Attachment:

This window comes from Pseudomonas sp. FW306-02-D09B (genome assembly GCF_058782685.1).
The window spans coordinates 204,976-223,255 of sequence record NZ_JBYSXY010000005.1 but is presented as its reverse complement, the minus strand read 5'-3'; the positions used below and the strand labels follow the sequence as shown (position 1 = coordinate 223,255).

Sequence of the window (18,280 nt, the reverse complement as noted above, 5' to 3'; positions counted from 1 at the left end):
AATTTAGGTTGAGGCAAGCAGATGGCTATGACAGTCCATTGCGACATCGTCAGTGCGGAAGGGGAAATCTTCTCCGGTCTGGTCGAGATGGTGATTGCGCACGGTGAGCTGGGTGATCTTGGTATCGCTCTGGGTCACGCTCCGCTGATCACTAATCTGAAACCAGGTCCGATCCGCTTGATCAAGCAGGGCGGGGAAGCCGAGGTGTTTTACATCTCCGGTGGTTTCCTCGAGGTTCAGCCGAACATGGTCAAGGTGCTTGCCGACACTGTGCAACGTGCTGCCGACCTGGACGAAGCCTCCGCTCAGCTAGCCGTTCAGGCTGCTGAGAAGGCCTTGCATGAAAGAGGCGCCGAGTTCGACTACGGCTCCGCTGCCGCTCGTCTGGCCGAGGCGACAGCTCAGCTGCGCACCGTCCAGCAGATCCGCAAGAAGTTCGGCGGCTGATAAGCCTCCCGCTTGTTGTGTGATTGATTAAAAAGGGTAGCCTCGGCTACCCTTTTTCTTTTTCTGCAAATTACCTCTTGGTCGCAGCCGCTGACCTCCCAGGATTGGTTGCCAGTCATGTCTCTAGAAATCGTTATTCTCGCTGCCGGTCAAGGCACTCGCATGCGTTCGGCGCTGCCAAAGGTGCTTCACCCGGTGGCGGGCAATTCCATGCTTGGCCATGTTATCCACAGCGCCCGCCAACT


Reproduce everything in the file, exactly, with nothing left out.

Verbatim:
This window comes from Pseudomonas sp. FW306-02-D09B (genome assembly GCF_058782685.1).
The window spans coordinates 204,976-223,255 of sequence record NZ_JBYSXY010000005.1 but is presented as its reverse complement, the minus strand read 5'-3'; the positions used below and the strand labels follow the sequence as shown (position 1 = coordinate 223,255).

Sequence of the window (18,280 nt, the reverse complement as noted above, 5' to 3'; positions counted from 1 at the left end):
AATTTAGGTTGAGGCAAGCAGATGGCTATGACAGTCCATTGCGACATCGTCAGTGCGGAAGGGGAAATCTTCTCCGGTCTGGTCGAGATGGTGATTGCGCACGGTGAGCTGGGTGATCTTGGTATCGCTCTGGGTCACGCTCCGCTGATCACTAATCTGAAACCAGGTCCGATCCGCTTGATCAAGCAGGGCGGGGAAGCCGAGGTGTTTTACATCTCCGGTGGTTTCCTCGAGGTTCAGCCGAACATGGTCAAGGTGCTTGCCGACACTGTGCAACGTGCTGCCGACCTGGACGAAGCCTCCGCTCAGCTAGCCGTTCAGGCTGCTGAGAAGGCCTTGCATGAAAGAGGCGCCGAGTTCGACTACGGCTCCGCTGCCGCTCGTCTGGCCGAGGCGACAGCTCAGCTGCGCACCGTCCAGCAGATCCGCAAGAAGTTCGGCGGCTGATAAGCCTCCCGCTTGTTGTGTGATTGATTAAAAAGGGTAGCCTCGGCTACCCTTTTTCTTTTTCTGCAAATTACCTCTTGGTCGCAGCCGCTGACCTCCCAGGATTGGTTGCCAGTCATGTCTCTAGAAATCGTTATTCTCGCTGCCGGTCAAGGCACTCGCATGCGTTCGGCGCTGCCAAAGGTGCTTCACCCGGTGGCGGGCAATTCCATGCTTGGCCATGTTATCCACAGCGCCCGCCAACT